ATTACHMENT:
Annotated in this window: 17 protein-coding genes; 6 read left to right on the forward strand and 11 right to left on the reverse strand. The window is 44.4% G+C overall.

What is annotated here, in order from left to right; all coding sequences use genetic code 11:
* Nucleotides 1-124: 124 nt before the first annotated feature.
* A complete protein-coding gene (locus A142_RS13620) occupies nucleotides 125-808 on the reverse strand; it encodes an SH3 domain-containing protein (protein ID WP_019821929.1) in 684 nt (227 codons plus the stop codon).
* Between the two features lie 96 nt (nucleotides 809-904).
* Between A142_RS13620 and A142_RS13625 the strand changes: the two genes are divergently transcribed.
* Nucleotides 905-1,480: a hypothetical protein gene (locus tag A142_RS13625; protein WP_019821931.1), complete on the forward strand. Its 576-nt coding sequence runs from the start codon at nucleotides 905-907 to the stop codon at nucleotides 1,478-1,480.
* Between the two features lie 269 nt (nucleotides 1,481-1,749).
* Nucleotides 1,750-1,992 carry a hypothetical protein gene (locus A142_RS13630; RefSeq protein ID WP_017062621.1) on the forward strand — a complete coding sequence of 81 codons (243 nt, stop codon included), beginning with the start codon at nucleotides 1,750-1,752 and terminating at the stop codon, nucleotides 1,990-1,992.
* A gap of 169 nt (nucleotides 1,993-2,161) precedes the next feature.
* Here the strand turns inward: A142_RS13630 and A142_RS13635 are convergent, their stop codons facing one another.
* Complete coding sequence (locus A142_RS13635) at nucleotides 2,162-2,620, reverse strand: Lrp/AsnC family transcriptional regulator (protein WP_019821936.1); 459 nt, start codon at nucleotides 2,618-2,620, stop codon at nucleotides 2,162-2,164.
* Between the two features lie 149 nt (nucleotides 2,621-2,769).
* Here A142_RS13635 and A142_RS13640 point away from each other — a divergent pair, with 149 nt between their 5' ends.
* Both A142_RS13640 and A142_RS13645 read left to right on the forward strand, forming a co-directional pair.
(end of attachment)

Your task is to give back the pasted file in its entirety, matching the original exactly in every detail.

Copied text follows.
Annotated in this window: 17 protein-coding genes; 6 read left to right on the forward strand and 11 right to left on the reverse strand. The window is 44.4% G+C overall.

What is annotated here, in order from left to right; all coding sequences use genetic code 11:
* Nucleotides 1-124: 124 nt before the first annotated feature.
* A complete protein-coding gene (locus A142_RS13620) occupies nucleotides 125-808 on the reverse strand; it encodes an SH3 domain-containing protein (protein ID WP_019821929.1) in 684 nt (227 codons plus the stop codon).
* Between the two features lie 96 nt (nucleotides 809-904).
* Between A142_RS13620 and A142_RS13625 the strand changes: the two genes are divergently transcribed.
* Nucleotides 905-1,480: a hypothetical protein gene (locus tag A142_RS13625; protein WP_019821931.1), complete on the forward strand. Its 576-nt coding sequence runs from the start codon at nucleotides 905-907 to the stop codon at nucleotides 1,478-1,480.
* Between the two features lie 269 nt (nucleotides 1,481-1,749).
* Nucleotides 1,750-1,992 carry a hypothetical protein gene (locus A142_RS13630; RefSeq protein ID WP_017062621.1) on the forward strand — a complete coding sequence of 81 codons (243 nt, stop codon included), beginning with the start codon at nucleotides 1,750-1,752 and terminating at the stop codon, nucleotides 1,990-1,992.
* A gap of 169 nt (nucleotides 1,993-2,161) precedes the next feature.
* Here the strand turns inward: A142_RS13630 and A142_RS13635 are convergent, their stop codons facing one another.
* Complete coding sequence (locus A142_RS13635) at nucleotides 2,162-2,620, reverse strand: Lrp/AsnC family transcriptional regulator (protein WP_019821936.1); 459 nt, start codon at nucleotides 2,618-2,620, stop codon at nucleotides 2,162-2,164.
* Between the two features lie 149 nt (nucleotides 2,621-2,769).
* Here A142_RS13635 and A142_RS13640 point away from each other — a divergent pair, with 149 nt between their 5' ends.
* Both A142_RS13640 and A142_RS13645 read left to right on the forward strand, forming a co-directional pair.